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Substance Abuse

Bright Spots

Check out these success stories of decreasing substance abuse across the Nation.

Using Law and Policy to Reduce Alcohol-Related Deaths in the United States

Alcohol use is common, costly, and dangerous. About 70% of American adults report consuming alcohol in the past 12 months.1 In the United States, excessive alcohol use cost an estimated $249 billion in 2010.2 And nearly 90,000 people in this country die each year from alcohol-related causes, making it one of the leading causes of death and injury.3

Congress has the authority to import and tax alcohol, but the 21st Amendment gives states most of the authority to enact laws and policies governing the manufacturing, sale, and possession of alcohol. Laws and policies can help support healthier, safer, and more livable communities and reduce the negative effects of alcohol use—including many state-level policy solutions.

This is a summary of the report, The Role of Law and Policy in Reducing Deaths Attributable to Alcohol to Reach Healthy People’s Substance Abuse Goals in the United States, which is the fourth in a series of reports that highlight the practical application of law and policy to improve health across the Nation. Each report also has success stories, or Bright Spots, that illustrate how communities have used law and policy to meet their health goals and achieve Healthy People targets.

This report presents evidence-based policy solutions that community and tribal leaders, government officials, public health professionals, health care providers, lawyers, and social service providers can use in their own communities to meet Healthy People 2020 Substance Abuse objectives—including the objective focused on reducing alcohol-related deaths.

 

Key Finding: Policy interventions can affect alcohol consumption patterns by limiting alcohol availability

  • The National Minimum Legal Drinking Age Act of 1984 is an example of a successful intervention to limit the legal availability of alcohol. In an effort to limit youth access to alcohol, the federal government pressured states to raise their drinking ages from age 18 to 21. States that didn’t comply would lose federal highway construction funds. By 1988, every state raised its drinking age to age 21—a change that’s associated with fewer traffic crash deaths, homicides, suicides, and unintentional injuries nationwide.4,5,6
  • High concentrations of retail alcohol outlets can result in increased excessive drinking.7 Policies that reduce the density of alcohol retail outlets can reduce alcohol-related harms. This includes policies that limit the number of liquor licenses issued per population and zoning ordinances that limit where outlets can be located.
  • Government-controlled alcohol wholesale and retail systems have fewer stores and sell alcohol for fewer hours each day compared to privately-run systems. States with alcohol retail control have lower rates of sales to minors, less underage use, and fewer alcohol-impaired deaths in youth.8
  • Policies that increase the price of alcohol, including policies that regulate pricing and taxes, also result in fewer alcohol-related harms. Increasing taxes is one of the most effective ways to make alcohol less accessible and reduce related harms—including alcohol-impaired driving, cirrhosis mortality rates, and alcohol-related mortality rates.9,10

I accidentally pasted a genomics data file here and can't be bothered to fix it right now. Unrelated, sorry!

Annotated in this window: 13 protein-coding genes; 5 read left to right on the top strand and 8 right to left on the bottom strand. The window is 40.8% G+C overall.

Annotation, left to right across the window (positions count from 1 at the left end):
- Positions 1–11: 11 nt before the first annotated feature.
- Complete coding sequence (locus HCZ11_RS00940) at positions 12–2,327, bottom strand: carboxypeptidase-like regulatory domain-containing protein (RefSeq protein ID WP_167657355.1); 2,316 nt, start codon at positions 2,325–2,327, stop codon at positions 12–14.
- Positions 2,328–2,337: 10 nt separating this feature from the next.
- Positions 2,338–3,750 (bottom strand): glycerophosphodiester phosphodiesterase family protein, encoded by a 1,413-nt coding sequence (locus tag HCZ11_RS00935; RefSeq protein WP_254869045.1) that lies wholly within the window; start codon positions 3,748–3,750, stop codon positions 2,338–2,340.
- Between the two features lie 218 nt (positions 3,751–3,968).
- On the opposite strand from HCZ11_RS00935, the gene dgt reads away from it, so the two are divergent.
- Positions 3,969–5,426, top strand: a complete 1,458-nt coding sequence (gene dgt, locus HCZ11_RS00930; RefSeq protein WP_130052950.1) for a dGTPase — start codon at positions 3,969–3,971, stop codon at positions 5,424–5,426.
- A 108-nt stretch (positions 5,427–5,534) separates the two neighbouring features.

Featured Graphic: Map of Control State Jurisdictions

Map of Control State Jurisdictions. Click to view image larger.
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Taxes reduce alcohol consumption and related harm
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Key Finding: Policy interventions, such as blood alcohol content (BAC) restrictions and ignition interlock laws, can reduce rates of alcohol-impaired driving fatalities

  • In 2000, U.S. Department of Transportation’s (DOT) Appropriations Act required states to enact a law that sets a BAC limit for drivers of no more than 0.08 to avoid losing federal highway construction funds. Enforcing this policy has resulted in fewer impaired drivers—and fewer alcohol-related crashes and fatalities.11
  • In 2018, Utah became the first state to reduce their legal BAC to 0.05 mg/dl in an effort to decrease crashes and fatalities. Since 1995, Maine has prohibited individuals who were previously convicted of impaired driving from having any measurable BAC while driving. Reducing the legal BAC also decreases deaths in individuals who aren’t heavy alcohol users.12
  • Ignition interlocks can be used to prevent people from driving with a BAC at or above a set threshold. Currently, 28 states require ignition interlocks in vehicles for people who have been convicted of impaired driving. These policies are effective in reducing re-arrest laws and alcohol-related fatal crashes.13 Increasing the number of states with mandatory ignition interlock policies is one of Healthy People 2020’s Substance Abuse objectives.
  • In 2013, the National Highway Traffic Safety Administration (NHTSA) developed “Model Guidelines for State Ignition Interlock Programs.” States can use these guidelines to strengthen their ignition interlock programs.

Key Finding: Policy interventions at all levels can help counteract emerging issues that affect excessive alcohol consumption in the United States

  • Several emerging issues may affect alcohol consumption across the country. As the alcohol industry continues to evolve, policy-makers must develop innovative solutions to reduce alcohol-related harms and deaths.
  • Policies to address new products that are especially attractive to youth—like powdered alcohol—can help reduce alcohol consumption. For example, several states have addressed powdered alcohol by either banning its sale or expanding the definition of alcohol in existing laws to include powdered alcohol.